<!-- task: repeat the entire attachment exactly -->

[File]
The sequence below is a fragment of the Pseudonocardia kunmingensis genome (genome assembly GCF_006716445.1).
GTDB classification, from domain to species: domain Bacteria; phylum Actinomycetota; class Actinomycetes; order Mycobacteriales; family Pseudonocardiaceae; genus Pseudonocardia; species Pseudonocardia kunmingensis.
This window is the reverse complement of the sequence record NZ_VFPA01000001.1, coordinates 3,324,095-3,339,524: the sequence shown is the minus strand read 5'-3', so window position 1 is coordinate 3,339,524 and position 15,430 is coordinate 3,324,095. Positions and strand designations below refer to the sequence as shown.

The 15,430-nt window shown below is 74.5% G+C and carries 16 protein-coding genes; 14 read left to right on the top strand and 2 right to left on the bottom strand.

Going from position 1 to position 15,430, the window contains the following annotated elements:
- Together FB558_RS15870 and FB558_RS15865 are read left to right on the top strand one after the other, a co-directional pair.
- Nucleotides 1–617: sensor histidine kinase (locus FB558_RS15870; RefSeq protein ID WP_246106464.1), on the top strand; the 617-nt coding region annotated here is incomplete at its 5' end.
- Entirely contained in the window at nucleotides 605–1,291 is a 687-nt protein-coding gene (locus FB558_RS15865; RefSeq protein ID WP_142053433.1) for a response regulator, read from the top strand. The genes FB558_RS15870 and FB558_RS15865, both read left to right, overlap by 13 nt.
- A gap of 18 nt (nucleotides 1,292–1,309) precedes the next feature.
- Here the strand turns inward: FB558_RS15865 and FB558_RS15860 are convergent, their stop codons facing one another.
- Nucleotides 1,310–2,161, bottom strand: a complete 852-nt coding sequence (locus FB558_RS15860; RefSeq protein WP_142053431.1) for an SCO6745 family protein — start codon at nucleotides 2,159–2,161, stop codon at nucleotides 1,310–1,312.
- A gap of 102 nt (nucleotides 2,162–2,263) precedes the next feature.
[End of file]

The sequence below is a fragment of the Pseudonocardia kunmingensis genome (genome assembly GCF_006716445.1).
GTDB classification, from domain to species: domain Bacteria; phylum Actinomycetota; class Actinomycetes; order Mycobacteriales; family Pseudonocardiaceae; genus Pseudonocardia; species Pseudonocardia kunmingensis.
This window is the reverse complement of the sequence record NZ_VFPA01000001.1, coordinates 3,324,095-3,339,524: the sequence shown is the minus strand read 5'-3', so window position 1 is coordinate 3,339,524 and position 15,430 is coordinate 3,324,095. Positions and strand designations below refer to the sequence as shown.

The 15,430-nt window shown below is 74.5% G+C and carries 16 protein-coding genes; 14 read left to right on the top strand and 2 right to left on the bottom strand.

Going from position 1 to position 15,430, the window contains the following annotated elements:
- Together FB558_RS15870 and FB558_RS15865 are read left to right on the top strand one after the other, a co-directional pair.
- Nucleotides 1–617: sensor histidine kinase (locus FB558_RS15870; RefSeq protein ID WP_246106464.1), on the top strand; the 617-nt coding region annotated here is incomplete at its 5' end.
- Entirely contained in the window at nucleotides 605–1,291 is a 687-nt protein-coding gene (locus FB558_RS15865; RefSeq protein ID WP_142053433.1) for a response regulator, read from the top strand. The genes FB558_RS15870 and FB558_RS15865, both read left to right, overlap by 13 nt.
- A gap of 18 nt (nucleotides 1,292–1,309) precedes the next feature.
- Here the strand turns inward: FB558_RS15865 and FB558_RS15860 are convergent, their stop codons facing one another.
- Nucleotides 1,310–2,161, bottom strand: a complete 852-nt coding sequence (locus FB558_RS15860; RefSeq protein WP_142053431.1) for an SCO6745 family protein — start codon at nucleotides 2,159–2,161, stop codon at nucleotides 1,310–1,312.
- A gap of 102 nt (nucleotides 2,162–2,263) precedes the next feature.